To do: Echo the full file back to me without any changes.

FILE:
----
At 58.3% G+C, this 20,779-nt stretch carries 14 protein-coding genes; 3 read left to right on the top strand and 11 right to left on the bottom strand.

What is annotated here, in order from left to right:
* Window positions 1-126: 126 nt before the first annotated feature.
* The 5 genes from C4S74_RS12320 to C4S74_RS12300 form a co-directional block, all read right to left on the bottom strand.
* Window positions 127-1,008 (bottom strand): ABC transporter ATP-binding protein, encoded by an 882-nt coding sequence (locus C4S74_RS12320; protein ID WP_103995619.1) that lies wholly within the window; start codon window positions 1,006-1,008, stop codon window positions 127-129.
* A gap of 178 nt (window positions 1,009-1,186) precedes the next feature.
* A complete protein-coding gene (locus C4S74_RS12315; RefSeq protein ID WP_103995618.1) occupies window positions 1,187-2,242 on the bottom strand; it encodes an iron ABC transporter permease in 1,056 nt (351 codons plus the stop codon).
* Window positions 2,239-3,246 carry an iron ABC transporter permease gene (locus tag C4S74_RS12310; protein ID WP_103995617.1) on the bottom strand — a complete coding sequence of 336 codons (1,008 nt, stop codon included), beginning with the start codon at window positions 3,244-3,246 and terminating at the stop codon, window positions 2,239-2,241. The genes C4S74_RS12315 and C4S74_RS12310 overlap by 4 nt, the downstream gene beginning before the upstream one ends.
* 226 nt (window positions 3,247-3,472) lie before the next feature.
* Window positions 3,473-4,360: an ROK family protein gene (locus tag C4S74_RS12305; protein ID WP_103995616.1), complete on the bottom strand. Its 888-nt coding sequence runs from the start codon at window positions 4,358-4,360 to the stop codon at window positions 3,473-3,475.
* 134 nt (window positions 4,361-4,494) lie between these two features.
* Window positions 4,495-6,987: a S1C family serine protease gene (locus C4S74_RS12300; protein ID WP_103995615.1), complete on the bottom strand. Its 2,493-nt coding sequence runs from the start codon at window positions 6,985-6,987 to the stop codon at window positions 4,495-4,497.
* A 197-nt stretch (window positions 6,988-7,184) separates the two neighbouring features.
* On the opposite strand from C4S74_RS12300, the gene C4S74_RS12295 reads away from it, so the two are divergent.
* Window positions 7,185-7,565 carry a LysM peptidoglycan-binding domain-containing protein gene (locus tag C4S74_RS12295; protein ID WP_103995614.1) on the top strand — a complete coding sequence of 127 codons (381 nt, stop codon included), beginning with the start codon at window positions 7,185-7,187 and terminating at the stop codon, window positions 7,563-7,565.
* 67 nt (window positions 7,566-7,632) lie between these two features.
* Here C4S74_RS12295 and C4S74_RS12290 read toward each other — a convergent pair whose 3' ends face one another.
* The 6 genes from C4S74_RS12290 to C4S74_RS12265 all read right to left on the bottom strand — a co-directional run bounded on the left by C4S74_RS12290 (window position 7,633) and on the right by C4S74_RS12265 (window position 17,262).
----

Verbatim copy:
At 58.3% G+C, this 20,779-nt stretch carries 14 protein-coding genes; 3 read left to right on the top strand and 11 right to left on the bottom strand.

What is annotated here, in order from left to right:
* Window positions 1-126: 126 nt before the first annotated feature.
* The 5 genes from C4S74_RS12320 to C4S74_RS12300 form a co-directional block, all read right to left on the bottom strand.
* Window positions 127-1,008 (bottom strand): ABC transporter ATP-binding protein, encoded by an 882-nt coding sequence (locus C4S74_RS12320; protein ID WP_103995619.1) that lies wholly within the window; start codon window positions 1,006-1,008, stop codon window positions 127-129.
* A gap of 178 nt (window positions 1,009-1,186) precedes the next feature.
* A complete protein-coding gene (locus C4S74_RS12315; RefSeq protein ID WP_103995618.1) occupies window positions 1,187-2,242 on the bottom strand; it encodes an iron ABC transporter permease in 1,056 nt (351 codons plus the stop codon).
* Window positions 2,239-3,246 carry an iron ABC transporter permease gene (locus tag C4S74_RS12310; protein ID WP_103995617.1) on the bottom strand — a complete coding sequence of 336 codons (1,008 nt, stop codon included), beginning with the start codon at window positions 3,244-3,246 and terminating at the stop codon, window positions 2,239-2,241. The genes C4S74_RS12315 and C4S74_RS12310 overlap by 4 nt, the downstream gene beginning before the upstream one ends.
* 226 nt (window positions 3,247-3,472) lie before the next feature.
* Window positions 3,473-4,360: an ROK family protein gene (locus tag C4S74_RS12305; protein ID WP_103995616.1), complete on the bottom strand. Its 888-nt coding sequence runs from the start codon at window positions 4,358-4,360 to the stop codon at window positions 3,473-3,475.
* 134 nt (window positions 4,361-4,494) lie between these two features.
* Window positions 4,495-6,987: a S1C family serine protease gene (locus C4S74_RS12300; protein ID WP_103995615.1), complete on the bottom strand. Its 2,493-nt coding sequence runs from the start codon at window positions 6,985-6,987 to the stop codon at window positions 4,495-4,497.
* A 197-nt stretch (window positions 6,988-7,184) separates the two neighbouring features.
* On the opposite strand from C4S74_RS12300, the gene C4S74_RS12295 reads away from it, so the two are divergent.
* Window positions 7,185-7,565 carry a LysM peptidoglycan-binding domain-containing protein gene (locus tag C4S74_RS12295; protein ID WP_103995614.1) on the top strand — a complete coding sequence of 127 codons (381 nt, stop codon included), beginning with the start codon at window positions 7,185-7,187 and terminating at the stop codon, window positions 7,563-7,565.
* 67 nt (window positions 7,566-7,632) lie between these two features.
* Here C4S74_RS12295 and C4S74_RS12290 read toward each other — a convergent pair whose 3' ends face one another.
* The 6 genes from C4S74_RS12290 to C4S74_RS12265 all read right to left on the bottom strand — a co-directional run bounded on the left by C4S74_RS12290 (window position 7,633) and on the right by C4S74_RS12265 (window position 17,262).